×

We've got news for you.

Register on SowetanLIVE at no cost to receive newsletters, read exclusive articles & more.
Register now

Lockdown is just a rumour in Bramfischerville as residents ignore Covid-19 rules

Children play in the streets of Dobsonville, Soweto, even though the country is on 21-day lockdown to curb the spread of Covid-19./ANTONIO MUCHAVE
Children play in the streets of Dobsonville, Soweto, even though the country is on 21-day lockdown to curb the spread of Covid-19./ANTONIO MUCHAVE

Children playing in the streets, queues outside spaza shops with no consideration for social distance and women selling vegetables.

These are scenes at Bramfischerville, Soweto, despite people having been encouraged to social distance to help stop the spread of Covid-19 which has infected hundreds of people and killed a handful in the country thus far.

When Sowetan visited the area this week, streets were abuzz with people going about their business as usual.

There were no soldiers and there were only two police bakkies that drove down the streets without calling residents to order.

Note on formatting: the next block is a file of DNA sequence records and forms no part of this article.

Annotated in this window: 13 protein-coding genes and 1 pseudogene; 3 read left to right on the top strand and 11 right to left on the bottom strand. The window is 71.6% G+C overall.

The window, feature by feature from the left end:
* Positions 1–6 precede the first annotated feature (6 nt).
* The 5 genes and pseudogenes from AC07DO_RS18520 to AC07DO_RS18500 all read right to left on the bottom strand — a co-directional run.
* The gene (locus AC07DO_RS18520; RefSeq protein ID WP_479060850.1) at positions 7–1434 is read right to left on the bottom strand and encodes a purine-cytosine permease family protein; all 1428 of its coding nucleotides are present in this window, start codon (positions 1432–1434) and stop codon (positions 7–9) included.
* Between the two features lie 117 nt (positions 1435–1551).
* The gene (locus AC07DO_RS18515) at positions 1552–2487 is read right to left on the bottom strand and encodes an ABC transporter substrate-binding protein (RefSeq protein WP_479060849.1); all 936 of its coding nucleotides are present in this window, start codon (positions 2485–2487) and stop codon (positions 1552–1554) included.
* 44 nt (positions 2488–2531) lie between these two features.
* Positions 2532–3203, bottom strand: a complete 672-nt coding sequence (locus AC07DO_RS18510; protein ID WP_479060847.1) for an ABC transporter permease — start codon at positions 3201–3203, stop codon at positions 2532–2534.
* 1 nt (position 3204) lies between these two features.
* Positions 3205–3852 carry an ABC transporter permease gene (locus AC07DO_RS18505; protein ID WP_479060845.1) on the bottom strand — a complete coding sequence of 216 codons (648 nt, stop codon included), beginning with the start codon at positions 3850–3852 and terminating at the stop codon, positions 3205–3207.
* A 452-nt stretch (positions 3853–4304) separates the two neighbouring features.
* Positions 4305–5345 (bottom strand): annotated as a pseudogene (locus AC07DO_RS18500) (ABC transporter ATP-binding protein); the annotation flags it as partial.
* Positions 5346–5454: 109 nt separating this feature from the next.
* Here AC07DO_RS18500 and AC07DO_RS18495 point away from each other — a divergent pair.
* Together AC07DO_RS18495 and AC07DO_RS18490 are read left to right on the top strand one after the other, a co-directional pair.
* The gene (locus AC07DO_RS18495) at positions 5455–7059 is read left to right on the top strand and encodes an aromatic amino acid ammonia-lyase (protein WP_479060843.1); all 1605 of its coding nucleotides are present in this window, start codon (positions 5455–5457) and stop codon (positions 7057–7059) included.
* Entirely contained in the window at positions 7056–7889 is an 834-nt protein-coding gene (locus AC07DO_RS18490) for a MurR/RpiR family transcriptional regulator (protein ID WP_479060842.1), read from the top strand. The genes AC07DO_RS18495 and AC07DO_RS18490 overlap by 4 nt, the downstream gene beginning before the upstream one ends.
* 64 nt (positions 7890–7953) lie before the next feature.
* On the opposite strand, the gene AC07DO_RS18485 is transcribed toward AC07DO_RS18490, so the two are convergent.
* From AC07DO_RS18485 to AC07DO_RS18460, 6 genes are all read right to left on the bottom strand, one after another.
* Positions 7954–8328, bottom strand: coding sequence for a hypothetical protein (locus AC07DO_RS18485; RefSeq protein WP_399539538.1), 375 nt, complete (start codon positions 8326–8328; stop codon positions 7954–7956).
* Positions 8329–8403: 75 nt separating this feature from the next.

Nobantu Evans, 36, said the situation was very stressful.

"We keep seeing the numbers of people affected with Covid-19 going up on a daily basis, but people here don't care. I am very worried about this situation, especially because I have a compromised system. We have not seen any soldiers which is why you see people walking up and down the streets. For people here, the lockdown means nothing," Evans said.

Another concerned resident Adam Moloi said some businesspeople were still selling liquor.

"I don't understand why the Pakistan-owned spaza shops are still operating even though President Cyril Ramaphosa called for businesses to close down. People also buy alcohol from some of these spazas.

"I don't even want to comment about people selling kotas, you will find long queues and the sad part about it, the sellers don't even have sanitisers. I don't know whether people are playing stupid or they are just being ignorant," Moloi said.

Precious Motsoeneng, 36, said: "What is happening here is unfair because you can't have other parts of the country on lockdown and have others operating as normal," she said.

Would you like to comment on this article or view other readers' comments? Register (it’s quick and free) or sign in now.

Speech Bubbles

Please read our Comment Policy before commenting.